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Smart Money

What to Do If Your Tax Refund Deposit goes into the Wrong Bank Account

Ever think about what happens if your tax refund is deposited into the wrong account? Read more to know what to do if this happens to you.

Rebecca Lake • February 20, 2020

Filing taxes can be a chore, yet getting a refund can be a sweet reward for your efforts. 

In 2019, the average taxpayer received a refund of $2,869, which is a nice amount of cash to stash in savings, use to pay down debt or fund another financial goal. 

The IRS encourages taxpayers to have their refunds deposited directly into their bank accounts. But, what happens if your refund goes astray? For example, it’s possible to have a tax refund deposited into the wrong account. 

If this happens to you, it’s important to know what to do next. Read on to learn more.

In This Article

  1. What Can Cause a Tax Refund to Go to the Wrong Bank Account?
  2. How to Fix an Incorrectly Deposited Tax Refund
  3. How to Avoid Tax Refund Direct Deposit Errors
  4. What Will You Do With Your Tax Refund?

What Can Cause a Tax Refund to Go to the Wrong Bank Account?

Surprisingly, there are several reasons why your tax refund might get routed to the wrong bank account.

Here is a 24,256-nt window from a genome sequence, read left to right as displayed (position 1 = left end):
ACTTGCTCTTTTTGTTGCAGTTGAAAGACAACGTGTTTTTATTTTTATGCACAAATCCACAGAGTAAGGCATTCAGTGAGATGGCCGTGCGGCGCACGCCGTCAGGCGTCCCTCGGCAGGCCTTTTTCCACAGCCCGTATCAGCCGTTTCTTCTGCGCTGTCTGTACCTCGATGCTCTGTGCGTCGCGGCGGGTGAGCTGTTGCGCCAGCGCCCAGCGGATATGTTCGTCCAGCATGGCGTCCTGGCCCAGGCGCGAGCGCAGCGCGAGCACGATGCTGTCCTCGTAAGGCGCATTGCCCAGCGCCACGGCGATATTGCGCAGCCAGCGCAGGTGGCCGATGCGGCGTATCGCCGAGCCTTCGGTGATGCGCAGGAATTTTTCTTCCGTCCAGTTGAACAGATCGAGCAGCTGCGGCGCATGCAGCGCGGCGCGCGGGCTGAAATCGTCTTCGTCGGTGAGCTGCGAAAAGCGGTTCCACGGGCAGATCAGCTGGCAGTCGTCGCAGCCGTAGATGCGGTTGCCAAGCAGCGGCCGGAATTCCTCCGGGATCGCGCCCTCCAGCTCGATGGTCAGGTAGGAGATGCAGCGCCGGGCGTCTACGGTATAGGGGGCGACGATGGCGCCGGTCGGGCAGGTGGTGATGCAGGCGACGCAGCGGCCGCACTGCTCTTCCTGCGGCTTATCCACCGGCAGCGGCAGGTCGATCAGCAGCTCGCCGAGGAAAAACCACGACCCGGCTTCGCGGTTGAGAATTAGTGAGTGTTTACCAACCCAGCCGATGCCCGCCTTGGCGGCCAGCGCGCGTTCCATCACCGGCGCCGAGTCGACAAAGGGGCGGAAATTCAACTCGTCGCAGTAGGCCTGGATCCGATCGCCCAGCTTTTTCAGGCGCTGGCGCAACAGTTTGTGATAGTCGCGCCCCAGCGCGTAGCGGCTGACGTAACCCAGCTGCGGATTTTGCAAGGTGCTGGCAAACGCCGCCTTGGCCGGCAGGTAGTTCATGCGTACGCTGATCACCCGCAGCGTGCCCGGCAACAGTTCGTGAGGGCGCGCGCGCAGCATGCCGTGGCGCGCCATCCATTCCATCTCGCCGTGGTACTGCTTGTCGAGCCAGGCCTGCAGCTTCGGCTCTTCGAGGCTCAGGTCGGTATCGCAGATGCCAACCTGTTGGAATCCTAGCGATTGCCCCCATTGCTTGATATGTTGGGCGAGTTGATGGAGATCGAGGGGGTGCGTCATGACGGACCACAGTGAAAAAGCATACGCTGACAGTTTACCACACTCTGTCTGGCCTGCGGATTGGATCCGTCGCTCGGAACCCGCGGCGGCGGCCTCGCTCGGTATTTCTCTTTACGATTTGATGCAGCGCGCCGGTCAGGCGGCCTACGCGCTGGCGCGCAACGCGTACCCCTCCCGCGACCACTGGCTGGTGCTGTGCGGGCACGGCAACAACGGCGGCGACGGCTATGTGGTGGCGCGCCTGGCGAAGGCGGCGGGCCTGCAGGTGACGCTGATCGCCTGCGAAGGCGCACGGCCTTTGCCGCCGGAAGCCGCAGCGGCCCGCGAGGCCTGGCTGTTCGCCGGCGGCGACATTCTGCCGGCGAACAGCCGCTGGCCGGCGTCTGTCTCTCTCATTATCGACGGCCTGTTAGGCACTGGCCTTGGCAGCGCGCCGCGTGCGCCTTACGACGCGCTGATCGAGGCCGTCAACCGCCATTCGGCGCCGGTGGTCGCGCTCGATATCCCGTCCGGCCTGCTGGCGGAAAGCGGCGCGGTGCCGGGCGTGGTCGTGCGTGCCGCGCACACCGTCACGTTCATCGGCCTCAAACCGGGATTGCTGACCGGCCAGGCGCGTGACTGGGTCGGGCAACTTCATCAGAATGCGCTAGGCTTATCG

Incorrect information

“Taxpayers commonly do not receive their refunds because they accidentally recorded the wrong bank account or bank routing number on their tax return,” says Logan Allec, a CPA, personal finance expert and owner of personal finance blog Money Done Right.

So for example, transposing a single digit in your bank account number or routing number could send your refund straight into someone else’s account. This same mistake can happen if you’re paying someone to do your taxes and your tax preparer incorrectly entered your bank account information, says Robert Allman, an IRS Enrolled Agent and president and owner at Professional Public Accountants, LLC.

Identity Theft

In other instances, a tax refund deposited into the wrong account can be the result of something more serious. For example, a common method of tax identity theft involves getting the jump on taxpayers and filing a fraudulent return using their social security number or tax identification number. The IRS accepts the return in good faith and issues a refund – only it goes to the fraudster’s bank account, not yours.

In most cases, a bank account will reject a direct deposit that doesn’t match the name on the account. In that case, the money could be sent back to the IRS and you’d likely be issued a refund in the form of a paper check.

But watch out as “occasionally, banks will inadvertently accept refund checks even if the name on the account does not match the name on the tax return,” says Allman.

When this happens, the ball is in your court to negotiate the return of those funds.

How to Fix an Incorrectly Deposited Tax Refund

The IRS Refund Status Tracker Tool can help you monitor your refund’s progress. If you see that your refund has been marked as deposited but the money isn’t showing up in your bank account, you’ll need to do a little sleuthing to find out where the money went. From there, you should contact the financial institution that accepted the refund, says Allec.